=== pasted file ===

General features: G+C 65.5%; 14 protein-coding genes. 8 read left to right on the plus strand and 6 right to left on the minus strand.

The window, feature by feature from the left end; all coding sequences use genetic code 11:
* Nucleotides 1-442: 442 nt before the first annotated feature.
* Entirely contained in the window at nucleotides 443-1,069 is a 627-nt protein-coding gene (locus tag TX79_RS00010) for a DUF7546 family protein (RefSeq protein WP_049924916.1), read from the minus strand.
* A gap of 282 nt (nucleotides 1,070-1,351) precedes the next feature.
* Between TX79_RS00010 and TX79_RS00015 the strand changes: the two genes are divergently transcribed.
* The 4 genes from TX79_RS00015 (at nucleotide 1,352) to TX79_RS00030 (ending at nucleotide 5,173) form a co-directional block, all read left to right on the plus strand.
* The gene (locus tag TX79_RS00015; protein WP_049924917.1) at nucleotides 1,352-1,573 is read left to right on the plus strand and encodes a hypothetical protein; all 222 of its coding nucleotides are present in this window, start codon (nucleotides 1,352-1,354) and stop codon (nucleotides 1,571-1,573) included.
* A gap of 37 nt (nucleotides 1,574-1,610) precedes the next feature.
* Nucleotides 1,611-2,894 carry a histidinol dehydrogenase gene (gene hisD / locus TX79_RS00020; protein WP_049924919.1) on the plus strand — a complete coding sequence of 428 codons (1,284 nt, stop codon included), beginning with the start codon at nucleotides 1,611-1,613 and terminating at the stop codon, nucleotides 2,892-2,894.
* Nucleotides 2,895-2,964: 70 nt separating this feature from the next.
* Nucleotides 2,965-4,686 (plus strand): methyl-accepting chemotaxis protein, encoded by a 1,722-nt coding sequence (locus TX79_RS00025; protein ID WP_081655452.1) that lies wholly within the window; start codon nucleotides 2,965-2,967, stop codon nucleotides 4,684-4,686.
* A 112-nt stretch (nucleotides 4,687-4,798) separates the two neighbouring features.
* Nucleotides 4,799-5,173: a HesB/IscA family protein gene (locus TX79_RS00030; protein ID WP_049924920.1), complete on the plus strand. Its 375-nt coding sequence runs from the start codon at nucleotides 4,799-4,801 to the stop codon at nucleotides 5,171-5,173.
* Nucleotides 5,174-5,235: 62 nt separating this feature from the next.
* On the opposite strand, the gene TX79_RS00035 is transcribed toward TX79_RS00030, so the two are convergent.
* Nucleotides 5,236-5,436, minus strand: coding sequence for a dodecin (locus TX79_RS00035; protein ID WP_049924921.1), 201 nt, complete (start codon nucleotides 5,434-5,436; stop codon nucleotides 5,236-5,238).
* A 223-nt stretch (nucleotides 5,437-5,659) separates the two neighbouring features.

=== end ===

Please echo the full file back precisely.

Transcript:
General features: G+C 65.5%; 14 protein-coding genes. 8 read left to right on the plus strand and 6 right to left on the minus strand.

The window, feature by feature from the left end; all coding sequences use genetic code 11:
* Nucleotides 1-442: 442 nt before the first annotated feature.
* Entirely contained in the window at nucleotides 443-1,069 is a 627-nt protein-coding gene (locus tag TX79_RS00010) for a DUF7546 family protein (RefSeq protein WP_049924916.1), read from the minus strand.
* A gap of 282 nt (nucleotides 1,070-1,351) precedes the next feature.
* Between TX79_RS00010 and TX79_RS00015 the strand changes: the two genes are divergently transcribed.
* The 4 genes from TX79_RS00015 (at nucleotide 1,352) to TX79_RS00030 (ending at nucleotide 5,173) form a co-directional block, all read left to right on the plus strand.
* The gene (locus tag TX79_RS00015; protein WP_049924917.1) at nucleotides 1,352-1,573 is read left to right on the plus strand and encodes a hypothetical protein; all 222 of its coding nucleotides are present in this window, start codon (nucleotides 1,352-1,354) and stop codon (nucleotides 1,571-1,573) included.
* A gap of 37 nt (nucleotides 1,574-1,610) precedes the next feature.
* Nucleotides 1,611-2,894 carry a histidinol dehydrogenase gene (gene hisD / locus TX79_RS00020; protein WP_049924919.1) on the plus strand — a complete coding sequence of 428 codons (1,284 nt, stop codon included), beginning with the start codon at nucleotides 1,611-1,613 and terminating at the stop codon, nucleotides 2,892-2,894.
* Nucleotides 2,895-2,964: 70 nt separating this feature from the next.
* Nucleotides 2,965-4,686 (plus strand): methyl-accepting chemotaxis protein, encoded by a 1,722-nt coding sequence (locus TX79_RS00025; protein ID WP_081655452.1) that lies wholly within the window; start codon nucleotides 2,965-2,967, stop codon nucleotides 4,684-4,686.
* A 112-nt stretch (nucleotides 4,687-4,798) separates the two neighbouring features.
* Nucleotides 4,799-5,173: a HesB/IscA family protein gene (locus TX79_RS00030; protein ID WP_049924920.1), complete on the plus strand. Its 375-nt coding sequence runs from the start codon at nucleotides 4,799-4,801 to the stop codon at nucleotides 5,171-5,173.
* Nucleotides 5,174-5,235: 62 nt separating this feature from the next.
* On the opposite strand, the gene TX79_RS00035 is transcribed toward TX79_RS00030, so the two are convergent.
* Nucleotides 5,236-5,436, minus strand: coding sequence for a dodecin (locus TX79_RS00035; protein ID WP_049924921.1), 201 nt, complete (start codon nucleotides 5,434-5,436; stop codon nucleotides 5,236-5,238).
* A 223-nt stretch (nucleotides 5,437-5,659) separates the two neighbouring features.